‘Us girls, we have a lot of problems down there and it’s an absolute nightmare,” one influencer says on TikTok, like a seasoned teleshopping host. She reels off a list that includes thrush, bacterial vaginosis (BV) and urinary tract infections – common issues that many women are too shy, insecure or squeamish to talk about. But she has an answer to these woes: vaginal probiotic pills. These are being touted on the social media site as magical new supplements that can improve the health of your vaginal microbiome.
But what is the vaginal microbiome? And does it need to be fixed? According to Ina Schuppe Koistinen, an associate professor at the Karolinska Institutet in Sweden and an expert in the subject, the term refers to the gene content of the microbes in that area of the body. “You can also call it the vaginal microbiota – or vaginal flora – and it means all the microbes that are present. That’s bacteria, but also viruses, fungi and all kinds of single-cell organisms.” We all have microbiota in other parts of the body, too, including on the skin and in the gut. The health of the microbiome is determined by the delicate balance of microbes.
Only about 1% of healthcare research and innovation is invested in female conditions beyond oncology
A healthy vaginal microbiome would be dominated by lactobacilli, especially the species called lactobacillus crispatus. These bacteria are our first protection against infections. They help keep the pH of the organ low (yes, vaginas have their own pH, usually somewhere between 3.8 and 4.5) and create an environment that is hostile to other pathogenic bacteria that might knock the microbiome out of balance and cause infections such as BV and thrush.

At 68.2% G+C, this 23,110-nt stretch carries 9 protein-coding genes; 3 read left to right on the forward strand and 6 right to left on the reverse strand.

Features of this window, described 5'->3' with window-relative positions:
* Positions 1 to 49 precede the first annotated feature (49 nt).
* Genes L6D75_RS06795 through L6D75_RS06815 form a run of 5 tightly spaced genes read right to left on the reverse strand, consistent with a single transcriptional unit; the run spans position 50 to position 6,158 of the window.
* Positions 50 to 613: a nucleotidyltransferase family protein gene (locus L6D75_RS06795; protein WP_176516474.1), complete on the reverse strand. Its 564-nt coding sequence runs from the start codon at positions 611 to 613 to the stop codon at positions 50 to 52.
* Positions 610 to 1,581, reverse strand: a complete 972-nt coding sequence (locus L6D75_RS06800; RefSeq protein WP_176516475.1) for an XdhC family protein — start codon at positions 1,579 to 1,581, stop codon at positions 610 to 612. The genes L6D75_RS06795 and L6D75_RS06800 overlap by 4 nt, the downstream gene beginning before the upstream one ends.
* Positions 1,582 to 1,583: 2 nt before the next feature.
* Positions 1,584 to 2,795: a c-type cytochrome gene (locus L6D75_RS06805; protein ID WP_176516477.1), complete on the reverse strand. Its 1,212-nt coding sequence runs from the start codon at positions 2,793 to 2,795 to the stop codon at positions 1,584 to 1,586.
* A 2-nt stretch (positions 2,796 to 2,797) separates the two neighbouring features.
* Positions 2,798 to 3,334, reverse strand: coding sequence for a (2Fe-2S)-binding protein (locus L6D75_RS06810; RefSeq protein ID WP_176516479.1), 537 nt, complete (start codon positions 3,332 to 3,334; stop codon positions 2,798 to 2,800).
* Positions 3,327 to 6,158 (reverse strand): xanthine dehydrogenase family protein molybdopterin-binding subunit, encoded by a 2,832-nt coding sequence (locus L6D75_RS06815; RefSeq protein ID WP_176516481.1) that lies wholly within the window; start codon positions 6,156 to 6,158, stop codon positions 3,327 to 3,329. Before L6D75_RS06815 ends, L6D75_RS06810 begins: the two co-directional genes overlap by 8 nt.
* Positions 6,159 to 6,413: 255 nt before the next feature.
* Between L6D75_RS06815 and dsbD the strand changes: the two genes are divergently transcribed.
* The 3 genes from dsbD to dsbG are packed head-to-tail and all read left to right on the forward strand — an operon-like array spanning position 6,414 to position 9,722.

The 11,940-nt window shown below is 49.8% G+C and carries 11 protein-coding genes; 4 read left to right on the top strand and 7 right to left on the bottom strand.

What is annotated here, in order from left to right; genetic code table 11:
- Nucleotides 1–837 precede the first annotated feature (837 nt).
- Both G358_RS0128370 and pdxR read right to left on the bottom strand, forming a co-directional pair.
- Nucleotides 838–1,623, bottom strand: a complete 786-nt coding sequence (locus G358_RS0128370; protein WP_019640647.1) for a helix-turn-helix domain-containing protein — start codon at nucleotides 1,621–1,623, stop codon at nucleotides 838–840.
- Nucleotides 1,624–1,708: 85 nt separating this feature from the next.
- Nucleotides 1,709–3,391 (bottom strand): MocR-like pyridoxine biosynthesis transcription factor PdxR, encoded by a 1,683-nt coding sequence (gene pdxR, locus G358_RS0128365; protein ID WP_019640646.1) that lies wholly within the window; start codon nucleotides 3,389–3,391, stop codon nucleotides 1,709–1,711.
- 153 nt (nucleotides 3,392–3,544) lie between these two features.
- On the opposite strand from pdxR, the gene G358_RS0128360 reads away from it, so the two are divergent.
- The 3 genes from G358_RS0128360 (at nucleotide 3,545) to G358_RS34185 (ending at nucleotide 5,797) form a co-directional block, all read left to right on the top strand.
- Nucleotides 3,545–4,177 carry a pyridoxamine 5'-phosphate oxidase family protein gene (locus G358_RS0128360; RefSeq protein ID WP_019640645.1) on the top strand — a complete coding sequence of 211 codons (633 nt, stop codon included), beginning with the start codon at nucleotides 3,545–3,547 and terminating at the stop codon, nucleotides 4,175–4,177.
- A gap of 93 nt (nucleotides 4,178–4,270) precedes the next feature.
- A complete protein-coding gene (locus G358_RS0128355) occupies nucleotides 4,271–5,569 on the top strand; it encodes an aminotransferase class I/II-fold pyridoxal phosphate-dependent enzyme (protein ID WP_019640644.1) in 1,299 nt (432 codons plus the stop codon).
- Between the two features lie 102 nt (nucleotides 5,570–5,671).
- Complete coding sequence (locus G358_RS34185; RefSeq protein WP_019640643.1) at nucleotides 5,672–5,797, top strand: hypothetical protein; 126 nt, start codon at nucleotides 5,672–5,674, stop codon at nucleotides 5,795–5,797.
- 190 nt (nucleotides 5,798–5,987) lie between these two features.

Infections arise when this careful balance of bacteria is upset. The main culprits? Fragranced soaps, harsh detergents and antibiotics, which can kill off the “good” as well as the “bad” lactobacilli. Unprotected sex also exposes you to bacteria in other people’s microbiomes; the more partners, the more potential varieties. Smoking can have an effect, too, because it can reduce the prevalence of the bacterium that protects the area from infection, meaning your chances of developing thrush or BV increase.
“Most women have small amounts of fungi in their vaginas, but when they take over it can cause a fungal infection like thrush,” Schuppe Koistinen says. “Semen has a neutral pH and adds nutrients to the vagina that make bacteria other than lactobacilli grow and take over.” Menstrual blood can also affect and raise the pH level, making the environment less favourable for lactobacilli and leading to an unbalanced microbiota.
Back to the probiotics being touted on social media. You can see why products claiming to “support the vaginal flora” or “restore the natural environment in the vagina” might be popular. But do they deliver?
“Most probiotics you can buy are not tested in clinical trials for what they are supposed to do,” says Schuppe Koistinen. “They are commonly used bacterial strains that are easy to produce and sell.” Probiotics, found in some foods and often taken as supplements, are live bacteria that are thought to increase the variety of microscopic organisms in different parts of the body. They are marketed to help with a range of health problems, from bloating to vaginal odour, but the science behind them is ambiguous.